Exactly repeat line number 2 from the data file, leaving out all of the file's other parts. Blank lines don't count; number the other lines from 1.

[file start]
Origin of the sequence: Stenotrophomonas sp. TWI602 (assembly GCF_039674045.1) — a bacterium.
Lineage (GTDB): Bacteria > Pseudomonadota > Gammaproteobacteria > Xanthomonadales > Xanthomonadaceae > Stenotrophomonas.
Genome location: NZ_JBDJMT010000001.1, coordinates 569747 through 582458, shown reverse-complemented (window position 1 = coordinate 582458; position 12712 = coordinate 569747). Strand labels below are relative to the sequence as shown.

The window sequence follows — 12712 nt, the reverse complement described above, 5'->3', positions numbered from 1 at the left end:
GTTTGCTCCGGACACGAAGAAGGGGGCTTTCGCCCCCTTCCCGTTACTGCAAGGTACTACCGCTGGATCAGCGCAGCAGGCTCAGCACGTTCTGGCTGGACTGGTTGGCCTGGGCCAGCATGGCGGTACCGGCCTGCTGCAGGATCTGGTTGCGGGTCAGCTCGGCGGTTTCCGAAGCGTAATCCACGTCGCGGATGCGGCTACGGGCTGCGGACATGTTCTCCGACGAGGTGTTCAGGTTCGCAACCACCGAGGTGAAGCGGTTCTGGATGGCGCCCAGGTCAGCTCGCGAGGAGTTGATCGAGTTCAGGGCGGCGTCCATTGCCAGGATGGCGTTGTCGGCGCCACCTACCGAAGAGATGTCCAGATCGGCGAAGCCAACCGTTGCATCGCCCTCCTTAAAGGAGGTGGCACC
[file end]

Lineage (GTDB): Bacteria > Pseudomonadota > Gammaproteobacteria > Xanthomonadales > Xanthomonadaceae > Stenotrophomonas.